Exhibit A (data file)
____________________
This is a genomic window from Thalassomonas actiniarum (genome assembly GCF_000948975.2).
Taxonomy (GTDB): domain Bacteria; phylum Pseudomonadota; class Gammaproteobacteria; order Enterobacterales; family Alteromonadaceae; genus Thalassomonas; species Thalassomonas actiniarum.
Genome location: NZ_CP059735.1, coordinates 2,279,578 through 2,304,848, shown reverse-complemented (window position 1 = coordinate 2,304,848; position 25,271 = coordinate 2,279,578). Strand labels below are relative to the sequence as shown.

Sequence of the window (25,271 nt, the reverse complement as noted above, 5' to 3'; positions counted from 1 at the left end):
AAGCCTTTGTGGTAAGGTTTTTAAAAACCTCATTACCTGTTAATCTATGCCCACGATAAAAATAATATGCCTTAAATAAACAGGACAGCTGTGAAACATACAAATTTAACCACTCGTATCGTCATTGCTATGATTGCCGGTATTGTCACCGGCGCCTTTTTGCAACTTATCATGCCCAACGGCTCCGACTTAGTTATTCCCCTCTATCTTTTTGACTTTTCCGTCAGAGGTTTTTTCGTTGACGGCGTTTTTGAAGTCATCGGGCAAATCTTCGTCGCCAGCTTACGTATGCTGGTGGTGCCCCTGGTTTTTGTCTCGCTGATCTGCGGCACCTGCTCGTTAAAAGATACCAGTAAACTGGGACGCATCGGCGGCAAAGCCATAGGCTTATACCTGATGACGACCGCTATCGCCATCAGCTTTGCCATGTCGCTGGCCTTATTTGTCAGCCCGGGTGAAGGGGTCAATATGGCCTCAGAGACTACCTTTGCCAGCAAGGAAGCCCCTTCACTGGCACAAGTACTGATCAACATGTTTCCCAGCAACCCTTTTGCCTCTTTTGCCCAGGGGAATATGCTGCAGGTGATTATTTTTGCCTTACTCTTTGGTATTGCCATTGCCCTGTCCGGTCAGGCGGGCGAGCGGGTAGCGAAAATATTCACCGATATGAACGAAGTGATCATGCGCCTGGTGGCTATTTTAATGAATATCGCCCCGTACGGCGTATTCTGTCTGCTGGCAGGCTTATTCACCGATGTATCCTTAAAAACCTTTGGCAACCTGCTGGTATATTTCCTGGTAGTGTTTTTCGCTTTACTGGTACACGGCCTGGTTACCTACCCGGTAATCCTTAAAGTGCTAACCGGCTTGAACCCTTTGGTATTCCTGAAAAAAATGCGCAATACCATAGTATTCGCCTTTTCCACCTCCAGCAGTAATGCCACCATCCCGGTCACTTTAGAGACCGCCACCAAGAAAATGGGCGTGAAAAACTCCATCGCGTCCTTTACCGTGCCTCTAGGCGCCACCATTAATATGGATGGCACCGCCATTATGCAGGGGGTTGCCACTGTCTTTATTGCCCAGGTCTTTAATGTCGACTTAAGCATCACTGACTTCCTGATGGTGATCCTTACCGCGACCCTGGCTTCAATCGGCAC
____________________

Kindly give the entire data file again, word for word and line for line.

This is a genomic window from Thalassomonas actiniarum (genome assembly GCF_000948975.2).
Taxonomy (GTDB): domain Bacteria; phylum Pseudomonadota; class Gammaproteobacteria; order Enterobacterales; family Alteromonadaceae; genus Thalassomonas; species Thalassomonas actiniarum.
Genome location: NZ_CP059735.1, coordinates 2,279,578 through 2,304,848, shown reverse-complemented (window position 1 = coordinate 2,304,848; position 25,271 = coordinate 2,279,578). Strand labels below are relative to the sequence as shown.

Sequence of the window (25,271 nt, the reverse complement as noted above, 5' to 3'; positions counted from 1 at the left end):
AAGCCTTTGTGGTAAGGTTTTTAAAAACCTCATTACCTGTTAATCTATGCCCACGATAAAAATAATATGCCTTAAATAAACAGGACAGCTGTGAAACATACAAATTTAACCACTCGTATCGTCATTGCTATGATTGCCGGTATTGTCACCGGCGCCTTTTTGCAACTTATCATGCCCAACGGCTCCGACTTAGTTATTCCCCTCTATCTTTTTGACTTTTCCGTCAGAGGTTTTTTCGTTGACGGCGTTTTTGAAGTCATCGGGCAAATCTTCGTCGCCAGCTTACGTATGCTGGTGGTGCCCCTGGTTTTTGTCTCGCTGATCTGCGGCACCTGCTCGTTAAAAGATACCAGTAAACTGGGACGCATCGGCGGCAAAGCCATAGGCTTATACCTGATGACGACCGCTATCGCCATCAGCTTTGCCATGTCGCTGGCCTTATTTGTCAGCCCGGGTGAAGGGGTCAATATGGCCTCAGAGACTACCTTTGCCAGCAAGGAAGCCCCTTCACTGGCACAAGTACTGATCAACATGTTTCCCAGCAACCCTTTTGCCTCTTTTGCCCAGGGGAATATGCTGCAGGTGATTATTTTTGCCTTACTCTTTGGTATTGCCATTGCCCTGTCCGGTCAGGCGGGCGAGCGGGTAGCGAAAATATTCACCGATATGAACGAAGTGATCATGCGCCTGGTGGCTATTTTAATGAATATCGCCCCGTACGGCGTATTCTGTCTGCTGGCAGGCTTATTCACCGATGTATCCTTAAAAACCTTTGGCAACCTGCTGGTATATTTCCTGGTAGTGTTTTTCGCTTTACTGGTACACGGCCTGGTTACCTACCCGGTAATCCTTAAAGTGCTAACCGGCTTGAACCCTTTGGTATTCCTGAAAAAAATGCGCAATACCATAGTATTCGCCTTTTCCACCTCCAGCAGTAATGCCACCATCCCGGTCACTTTAGAGACCGCCACCAAGAAAATGGGCGTGAAAAACTCCATCGCGTCCTTTACCGTGCCTCTAGGCGCCACCATTAATATGGATGGCACCGCCATTATGCAGGGGGTTGCCACTGTCTTTATTGCCCAGGTCTTTAATGTCGACTTAAGCATCACTGACTTCCTGATGGTGATCCTTACCGCGACCCTGGCTTCAATCGGCAC